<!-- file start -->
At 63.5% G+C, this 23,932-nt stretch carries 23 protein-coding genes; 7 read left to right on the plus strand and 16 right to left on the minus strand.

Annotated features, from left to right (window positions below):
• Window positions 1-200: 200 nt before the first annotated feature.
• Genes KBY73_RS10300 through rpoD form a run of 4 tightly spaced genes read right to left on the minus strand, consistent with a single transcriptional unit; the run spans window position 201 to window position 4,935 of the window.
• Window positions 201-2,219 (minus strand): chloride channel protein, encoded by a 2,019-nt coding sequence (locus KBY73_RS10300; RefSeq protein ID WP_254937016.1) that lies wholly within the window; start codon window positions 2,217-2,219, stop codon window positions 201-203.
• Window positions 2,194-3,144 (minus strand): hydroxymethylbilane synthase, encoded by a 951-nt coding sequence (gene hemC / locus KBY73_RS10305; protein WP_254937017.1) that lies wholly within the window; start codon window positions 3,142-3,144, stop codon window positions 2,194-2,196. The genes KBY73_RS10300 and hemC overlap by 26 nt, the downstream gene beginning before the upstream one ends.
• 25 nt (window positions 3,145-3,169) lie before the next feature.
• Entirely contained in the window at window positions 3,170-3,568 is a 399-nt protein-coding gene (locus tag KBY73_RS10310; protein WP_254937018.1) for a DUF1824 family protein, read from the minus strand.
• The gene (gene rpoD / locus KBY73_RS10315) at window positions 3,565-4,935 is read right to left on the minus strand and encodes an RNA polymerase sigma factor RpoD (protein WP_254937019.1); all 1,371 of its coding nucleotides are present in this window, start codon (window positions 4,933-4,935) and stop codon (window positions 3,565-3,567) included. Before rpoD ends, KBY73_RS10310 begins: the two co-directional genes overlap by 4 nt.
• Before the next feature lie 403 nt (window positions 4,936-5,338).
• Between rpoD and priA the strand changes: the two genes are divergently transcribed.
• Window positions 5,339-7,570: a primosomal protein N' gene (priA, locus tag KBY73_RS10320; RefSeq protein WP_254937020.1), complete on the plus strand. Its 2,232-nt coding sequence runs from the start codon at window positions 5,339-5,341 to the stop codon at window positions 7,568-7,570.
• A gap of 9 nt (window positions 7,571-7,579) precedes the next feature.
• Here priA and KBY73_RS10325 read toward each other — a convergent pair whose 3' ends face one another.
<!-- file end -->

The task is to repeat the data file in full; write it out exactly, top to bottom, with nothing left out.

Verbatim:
At 63.5% G+C, this 23,932-nt stretch carries 23 protein-coding genes; 7 read left to right on the plus strand and 16 right to left on the minus strand.

Annotated features, from left to right (window positions below):
• Window positions 1-200: 200 nt before the first annotated feature.
• Genes KBY73_RS10300 through rpoD form a run of 4 tightly spaced genes read right to left on the minus strand, consistent with a single transcriptional unit; the run spans window position 201 to window position 4,935 of the window.
• Window positions 201-2,219 (minus strand): chloride channel protein, encoded by a 2,019-nt coding sequence (locus KBY73_RS10300; RefSeq protein ID WP_254937016.1) that lies wholly within the window; start codon window positions 2,217-2,219, stop codon window positions 201-203.
• Window positions 2,194-3,144 (minus strand): hydroxymethylbilane synthase, encoded by a 951-nt coding sequence (gene hemC / locus KBY73_RS10305; protein WP_254937017.1) that lies wholly within the window; start codon window positions 3,142-3,144, stop codon window positions 2,194-2,196. The genes KBY73_RS10300 and hemC overlap by 26 nt, the downstream gene beginning before the upstream one ends.
• 25 nt (window positions 3,145-3,169) lie before the next feature.
• Entirely contained in the window at window positions 3,170-3,568 is a 399-nt protein-coding gene (locus tag KBY73_RS10310; protein WP_254937018.1) for a DUF1824 family protein, read from the minus strand.
• The gene (gene rpoD / locus KBY73_RS10315) at window positions 3,565-4,935 is read right to left on the minus strand and encodes an RNA polymerase sigma factor RpoD (protein WP_254937019.1); all 1,371 of its coding nucleotides are present in this window, start codon (window positions 4,933-4,935) and stop codon (window positions 3,565-3,567) included. Before rpoD ends, KBY73_RS10310 begins: the two co-directional genes overlap by 4 nt.
• Before the next feature lie 403 nt (window positions 4,936-5,338).
• Between rpoD and priA the strand changes: the two genes are divergently transcribed.
• Window positions 5,339-7,570: a primosomal protein N' gene (priA, locus tag KBY73_RS10320; RefSeq protein WP_254937020.1), complete on the plus strand. Its 2,232-nt coding sequence runs from the start codon at window positions 5,339-5,341 to the stop codon at window positions 7,568-7,570.
• A gap of 9 nt (window positions 7,571-7,579) precedes the next feature.
• Here priA and KBY73_RS10325 read toward each other — a convergent pair whose 3' ends face one another.